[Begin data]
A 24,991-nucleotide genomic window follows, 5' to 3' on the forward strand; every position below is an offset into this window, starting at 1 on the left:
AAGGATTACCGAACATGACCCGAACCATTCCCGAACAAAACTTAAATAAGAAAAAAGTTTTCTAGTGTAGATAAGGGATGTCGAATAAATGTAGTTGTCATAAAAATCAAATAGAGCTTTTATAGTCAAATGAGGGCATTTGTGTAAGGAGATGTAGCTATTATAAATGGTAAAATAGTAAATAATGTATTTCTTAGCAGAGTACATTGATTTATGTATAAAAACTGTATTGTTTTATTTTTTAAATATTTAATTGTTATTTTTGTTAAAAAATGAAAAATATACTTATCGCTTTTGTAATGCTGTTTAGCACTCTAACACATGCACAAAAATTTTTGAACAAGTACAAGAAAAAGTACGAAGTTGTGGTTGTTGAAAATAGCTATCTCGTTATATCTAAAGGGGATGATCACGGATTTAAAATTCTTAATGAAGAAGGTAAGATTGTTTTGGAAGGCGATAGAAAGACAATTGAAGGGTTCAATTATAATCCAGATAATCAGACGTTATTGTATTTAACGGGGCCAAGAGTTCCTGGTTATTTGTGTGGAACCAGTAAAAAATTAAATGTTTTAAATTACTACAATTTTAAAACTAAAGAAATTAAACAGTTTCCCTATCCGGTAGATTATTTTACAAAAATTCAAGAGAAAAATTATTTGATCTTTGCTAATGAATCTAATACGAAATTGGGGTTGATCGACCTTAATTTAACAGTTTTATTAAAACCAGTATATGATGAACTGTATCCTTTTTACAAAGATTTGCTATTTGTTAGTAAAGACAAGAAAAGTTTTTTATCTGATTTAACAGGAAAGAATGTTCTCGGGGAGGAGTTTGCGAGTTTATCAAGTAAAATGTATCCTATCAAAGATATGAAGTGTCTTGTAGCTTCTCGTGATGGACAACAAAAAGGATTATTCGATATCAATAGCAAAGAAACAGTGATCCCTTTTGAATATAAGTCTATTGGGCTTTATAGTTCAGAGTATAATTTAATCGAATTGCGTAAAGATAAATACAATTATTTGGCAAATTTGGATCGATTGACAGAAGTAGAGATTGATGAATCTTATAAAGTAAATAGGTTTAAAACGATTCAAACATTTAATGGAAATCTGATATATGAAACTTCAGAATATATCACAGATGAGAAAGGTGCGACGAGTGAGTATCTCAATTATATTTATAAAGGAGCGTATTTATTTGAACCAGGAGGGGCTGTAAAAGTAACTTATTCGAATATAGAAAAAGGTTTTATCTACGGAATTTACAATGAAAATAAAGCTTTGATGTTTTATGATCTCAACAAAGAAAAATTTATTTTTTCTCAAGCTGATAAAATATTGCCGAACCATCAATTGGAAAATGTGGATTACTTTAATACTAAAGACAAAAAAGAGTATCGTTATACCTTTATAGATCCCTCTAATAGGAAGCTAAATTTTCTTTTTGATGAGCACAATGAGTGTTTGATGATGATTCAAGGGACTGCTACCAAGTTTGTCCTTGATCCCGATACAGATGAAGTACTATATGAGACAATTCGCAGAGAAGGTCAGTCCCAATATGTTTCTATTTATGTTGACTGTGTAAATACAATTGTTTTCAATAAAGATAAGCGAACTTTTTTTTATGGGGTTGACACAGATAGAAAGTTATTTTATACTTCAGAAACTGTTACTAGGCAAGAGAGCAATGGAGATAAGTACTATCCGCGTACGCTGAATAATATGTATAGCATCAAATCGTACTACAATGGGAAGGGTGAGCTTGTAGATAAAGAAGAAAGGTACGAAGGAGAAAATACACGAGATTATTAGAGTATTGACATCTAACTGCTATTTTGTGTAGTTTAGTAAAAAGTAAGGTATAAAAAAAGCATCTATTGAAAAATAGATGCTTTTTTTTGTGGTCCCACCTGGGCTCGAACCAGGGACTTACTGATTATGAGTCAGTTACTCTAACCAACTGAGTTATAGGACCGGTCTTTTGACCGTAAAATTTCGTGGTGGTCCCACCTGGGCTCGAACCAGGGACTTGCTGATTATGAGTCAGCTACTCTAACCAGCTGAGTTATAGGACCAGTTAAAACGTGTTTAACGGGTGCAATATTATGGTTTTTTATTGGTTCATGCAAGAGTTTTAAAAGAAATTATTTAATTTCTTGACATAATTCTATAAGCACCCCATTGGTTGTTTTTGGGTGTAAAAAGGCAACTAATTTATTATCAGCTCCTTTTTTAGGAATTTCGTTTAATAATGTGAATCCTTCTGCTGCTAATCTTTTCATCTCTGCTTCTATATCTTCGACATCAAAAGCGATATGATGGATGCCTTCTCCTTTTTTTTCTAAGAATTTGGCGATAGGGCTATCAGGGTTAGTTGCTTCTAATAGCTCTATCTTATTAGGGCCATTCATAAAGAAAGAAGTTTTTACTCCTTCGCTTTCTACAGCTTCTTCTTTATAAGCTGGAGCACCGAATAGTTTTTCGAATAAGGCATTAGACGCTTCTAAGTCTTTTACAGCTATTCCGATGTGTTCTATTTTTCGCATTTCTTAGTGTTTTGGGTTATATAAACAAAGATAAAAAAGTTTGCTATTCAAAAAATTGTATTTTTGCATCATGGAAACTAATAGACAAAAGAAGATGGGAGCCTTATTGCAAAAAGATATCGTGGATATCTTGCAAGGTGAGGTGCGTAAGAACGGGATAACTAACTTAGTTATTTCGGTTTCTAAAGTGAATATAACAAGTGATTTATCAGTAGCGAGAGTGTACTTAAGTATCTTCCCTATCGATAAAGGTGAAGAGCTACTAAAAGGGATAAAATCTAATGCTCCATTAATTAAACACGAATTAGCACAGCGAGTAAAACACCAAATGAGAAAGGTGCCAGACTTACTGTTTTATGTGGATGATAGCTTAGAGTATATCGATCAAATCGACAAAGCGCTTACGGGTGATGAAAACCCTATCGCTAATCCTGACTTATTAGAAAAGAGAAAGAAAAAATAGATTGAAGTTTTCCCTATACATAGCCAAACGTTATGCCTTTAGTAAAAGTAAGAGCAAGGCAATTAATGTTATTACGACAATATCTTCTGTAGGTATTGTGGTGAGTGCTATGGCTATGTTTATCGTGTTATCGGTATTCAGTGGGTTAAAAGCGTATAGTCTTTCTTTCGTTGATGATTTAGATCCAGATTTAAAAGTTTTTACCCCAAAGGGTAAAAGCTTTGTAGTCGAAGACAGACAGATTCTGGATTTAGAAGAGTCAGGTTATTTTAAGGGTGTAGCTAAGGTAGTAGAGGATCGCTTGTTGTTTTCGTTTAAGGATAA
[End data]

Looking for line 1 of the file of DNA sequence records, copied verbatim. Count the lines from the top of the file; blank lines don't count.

A 24,991-nucleotide genomic window follows, 5' to 3' on the forward strand; every position below is an offset into this window, starting at 1 on the left: